Q+A: Orange Is the New Blue for GM's Design Guru

April 16, 2007
Brandweek.com

DETROIT --
General Motors loves the color orange. So much so that nearly 75% of its upcoming stable of vehicles will be available in some variation of orange in the next few years. Its Trax concept, for example, unveiled at the New York International Auto Show earlier this month, was displayed in Blaze Orange. In fact, look for more vehicles from various U.S. automakers to be available in this rather unorthodox hue: Ford's new Land Rover LR2, for one, is pictured in print ads in what GM calls Tambora Flame Metallic—orange to you and me. For Chris Webb, color is the name of the game at GM, where as Trends and Exterior Color Designer he heads a 30-person team. The group is such a prized commodity at GM that each member has to undergo a specialized annual eye test to make sure they are seeing and discerning colors correctly. Webb spoke with Brandweek senior reporter Steve Miller about the art and marketing of colorful cars.

Brandweek: Does color matter more today in marketing a car than in the past?

Chris Webb: Color plays a huge role. Each GM vehicle is now launched in 10 colors, which shows just how much color does mean to a buyer. We develop 22 new colors a year. Some are used on one vehicle, others on a number of models as determined by trend research. A [recent] study found that 39% of customers who walk into a car dealership will leave and go to a different brand if they can't get the color they want. Color is one of the quickest, cheapest and most visibly successful ways to differentiate [from the competition]. And it's no coincidence that the return of color coincides with the increasing role of women in making car-buying decisions. We track colors through fashion, so we saw orange coming four years ago. Purple has not sold well traditionally, but we now have a tri-coat shade of purple that will not only be an option but we think will [soon] be very popular.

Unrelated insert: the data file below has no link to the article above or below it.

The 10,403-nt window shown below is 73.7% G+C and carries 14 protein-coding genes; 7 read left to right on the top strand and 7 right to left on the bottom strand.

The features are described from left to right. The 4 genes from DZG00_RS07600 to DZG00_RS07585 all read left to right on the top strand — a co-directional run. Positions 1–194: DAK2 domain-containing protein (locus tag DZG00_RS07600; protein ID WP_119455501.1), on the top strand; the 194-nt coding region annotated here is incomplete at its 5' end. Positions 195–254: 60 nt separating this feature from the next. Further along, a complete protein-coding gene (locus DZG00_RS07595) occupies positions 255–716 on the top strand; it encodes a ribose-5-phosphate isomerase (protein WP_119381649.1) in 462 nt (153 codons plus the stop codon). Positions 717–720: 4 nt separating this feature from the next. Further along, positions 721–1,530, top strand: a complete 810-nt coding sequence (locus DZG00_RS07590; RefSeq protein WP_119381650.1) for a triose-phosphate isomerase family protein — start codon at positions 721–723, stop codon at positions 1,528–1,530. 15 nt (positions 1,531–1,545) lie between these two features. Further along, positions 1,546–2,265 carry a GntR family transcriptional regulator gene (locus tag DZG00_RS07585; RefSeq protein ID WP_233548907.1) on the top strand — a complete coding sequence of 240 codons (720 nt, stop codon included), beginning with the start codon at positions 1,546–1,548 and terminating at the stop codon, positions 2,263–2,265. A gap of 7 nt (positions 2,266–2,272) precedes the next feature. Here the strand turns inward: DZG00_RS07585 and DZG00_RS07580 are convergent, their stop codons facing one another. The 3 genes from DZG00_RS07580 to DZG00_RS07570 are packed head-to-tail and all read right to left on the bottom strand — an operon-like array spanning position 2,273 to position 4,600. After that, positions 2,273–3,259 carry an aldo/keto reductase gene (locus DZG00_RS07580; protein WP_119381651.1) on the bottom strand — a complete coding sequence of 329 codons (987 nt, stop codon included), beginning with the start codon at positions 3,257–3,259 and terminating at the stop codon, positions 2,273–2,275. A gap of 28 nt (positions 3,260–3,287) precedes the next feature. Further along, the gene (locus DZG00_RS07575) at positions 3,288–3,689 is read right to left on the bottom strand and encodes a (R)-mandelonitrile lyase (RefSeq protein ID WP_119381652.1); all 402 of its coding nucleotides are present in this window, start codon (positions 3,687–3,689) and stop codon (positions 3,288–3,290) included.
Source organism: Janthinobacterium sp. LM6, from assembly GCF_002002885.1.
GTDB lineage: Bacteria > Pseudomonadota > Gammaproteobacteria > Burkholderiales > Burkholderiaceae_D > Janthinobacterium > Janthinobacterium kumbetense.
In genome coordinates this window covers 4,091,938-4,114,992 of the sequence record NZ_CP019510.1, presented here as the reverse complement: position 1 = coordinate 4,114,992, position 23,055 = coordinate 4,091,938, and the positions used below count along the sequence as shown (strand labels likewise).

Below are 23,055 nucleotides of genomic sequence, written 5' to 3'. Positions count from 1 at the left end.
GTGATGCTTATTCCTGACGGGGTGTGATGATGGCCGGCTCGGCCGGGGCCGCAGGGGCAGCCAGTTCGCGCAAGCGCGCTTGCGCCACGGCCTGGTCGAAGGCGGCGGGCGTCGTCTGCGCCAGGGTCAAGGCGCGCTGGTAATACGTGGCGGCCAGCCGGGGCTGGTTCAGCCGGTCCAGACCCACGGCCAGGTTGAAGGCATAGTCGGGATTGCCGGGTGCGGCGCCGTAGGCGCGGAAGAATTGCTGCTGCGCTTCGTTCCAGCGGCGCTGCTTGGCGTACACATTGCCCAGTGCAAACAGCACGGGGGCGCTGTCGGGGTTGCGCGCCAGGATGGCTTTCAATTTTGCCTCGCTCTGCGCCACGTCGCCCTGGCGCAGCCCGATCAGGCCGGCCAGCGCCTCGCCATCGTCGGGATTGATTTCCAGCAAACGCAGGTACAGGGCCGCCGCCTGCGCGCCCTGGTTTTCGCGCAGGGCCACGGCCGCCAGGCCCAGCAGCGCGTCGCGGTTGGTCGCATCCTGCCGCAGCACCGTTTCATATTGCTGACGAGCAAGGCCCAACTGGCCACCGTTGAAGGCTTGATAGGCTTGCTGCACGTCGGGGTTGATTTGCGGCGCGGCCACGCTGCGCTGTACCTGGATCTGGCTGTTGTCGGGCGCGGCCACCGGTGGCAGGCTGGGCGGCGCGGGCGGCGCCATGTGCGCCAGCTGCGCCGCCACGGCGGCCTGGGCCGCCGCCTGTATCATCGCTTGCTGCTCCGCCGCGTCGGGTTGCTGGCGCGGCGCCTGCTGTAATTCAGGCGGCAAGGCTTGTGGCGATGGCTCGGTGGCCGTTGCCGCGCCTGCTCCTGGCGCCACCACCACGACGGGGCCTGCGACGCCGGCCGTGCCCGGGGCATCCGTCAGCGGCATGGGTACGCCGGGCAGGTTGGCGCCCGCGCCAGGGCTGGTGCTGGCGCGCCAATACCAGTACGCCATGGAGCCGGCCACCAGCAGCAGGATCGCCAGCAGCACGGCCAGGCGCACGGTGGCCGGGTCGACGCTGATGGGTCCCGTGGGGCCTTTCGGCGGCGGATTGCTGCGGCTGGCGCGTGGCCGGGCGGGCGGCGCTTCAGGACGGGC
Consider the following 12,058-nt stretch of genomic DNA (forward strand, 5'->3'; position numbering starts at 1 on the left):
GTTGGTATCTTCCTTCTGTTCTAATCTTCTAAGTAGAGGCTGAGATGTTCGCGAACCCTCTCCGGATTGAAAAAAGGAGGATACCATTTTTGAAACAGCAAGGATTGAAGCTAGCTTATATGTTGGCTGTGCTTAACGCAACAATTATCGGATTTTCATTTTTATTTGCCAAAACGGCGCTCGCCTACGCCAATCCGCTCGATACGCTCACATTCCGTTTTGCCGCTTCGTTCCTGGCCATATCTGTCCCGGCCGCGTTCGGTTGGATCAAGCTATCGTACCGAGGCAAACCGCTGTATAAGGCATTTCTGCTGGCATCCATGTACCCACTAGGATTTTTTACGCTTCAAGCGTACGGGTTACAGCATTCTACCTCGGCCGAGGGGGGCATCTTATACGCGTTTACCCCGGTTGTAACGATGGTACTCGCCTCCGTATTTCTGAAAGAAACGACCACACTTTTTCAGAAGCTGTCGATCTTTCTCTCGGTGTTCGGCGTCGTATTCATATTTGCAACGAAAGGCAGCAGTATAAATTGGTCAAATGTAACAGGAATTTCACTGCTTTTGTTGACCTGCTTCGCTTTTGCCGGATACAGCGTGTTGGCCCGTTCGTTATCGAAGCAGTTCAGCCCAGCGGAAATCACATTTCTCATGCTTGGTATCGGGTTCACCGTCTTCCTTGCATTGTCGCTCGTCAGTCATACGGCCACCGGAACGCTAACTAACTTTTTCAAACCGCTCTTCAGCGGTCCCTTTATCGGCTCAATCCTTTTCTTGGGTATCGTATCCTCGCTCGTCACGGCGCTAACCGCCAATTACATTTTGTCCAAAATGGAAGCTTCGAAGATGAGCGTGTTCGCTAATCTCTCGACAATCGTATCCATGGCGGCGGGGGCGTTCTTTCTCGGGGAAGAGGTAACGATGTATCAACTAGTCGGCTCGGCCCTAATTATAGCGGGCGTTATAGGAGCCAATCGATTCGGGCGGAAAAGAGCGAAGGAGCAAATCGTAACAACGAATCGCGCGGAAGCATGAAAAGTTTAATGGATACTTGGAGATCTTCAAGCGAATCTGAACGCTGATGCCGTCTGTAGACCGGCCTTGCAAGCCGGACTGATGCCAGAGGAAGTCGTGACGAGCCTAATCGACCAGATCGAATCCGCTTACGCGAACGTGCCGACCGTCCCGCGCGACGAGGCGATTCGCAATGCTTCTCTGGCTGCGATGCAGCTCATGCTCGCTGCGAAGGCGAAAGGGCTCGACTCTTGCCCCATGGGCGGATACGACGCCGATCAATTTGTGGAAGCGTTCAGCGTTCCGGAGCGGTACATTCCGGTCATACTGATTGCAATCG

BW: Is there a direct coordination between marketing and design in considering colors?

CW: Historically there was a disconnect. Now design and marketing work very closely to plan the strategy way in advance. The plan for 2009 has already been set and the 2010 strategy will be in place by October. We can launch a new vehicle in a feature color sold in limited quantities at a premium price. Or we do a "promotional color package" where we charge for specific limited-run colors. This has worked very well for GM: the Sunburst Orange Metallic on the 2003 CTS Launch, the Victory Red and Ceramic Blue Metallic on the Hummer H2 and Arrival Blue Metallic on the Escalade EXT. Right now we offer a Golden Quartz Metallic on the Cadillac XLR.

BW: What does it mean to General Motors if a new color is successful?

CW: It can mean exposure and sales to a whole new customer base, which might not have previously looked at our brands. It can be a bigger revenue maker than the average color sold on vehicles, and helps us potentially obtain more media coverage due to the uniqueness of these vehicles. The hue-shifting gray running right now on the Cadillac DTS is called Titanium and the one on the Buick Lucerne is Sharkskin. The old gray, which was free, ran at approximately 6.4% [of sales]; the new gray is a $995 option and is running at more than 7.8%. We've increased the cost of a tri-coat paint job on vehicles three times and it's never affected sales. In general, these trend-focused, targeted vehicles allow GM design and marketing to show consumers we are truly a design/lifestyle driven corporation, which is what the majority of consumers expect and demand.

BW: Do you see this moving from limited-edition to a larger production run?

CW: In 2009, we are going to start offering special shades on Chevys for a lower price, between $295 and $795. There will be many more options in that model year than we have seen before.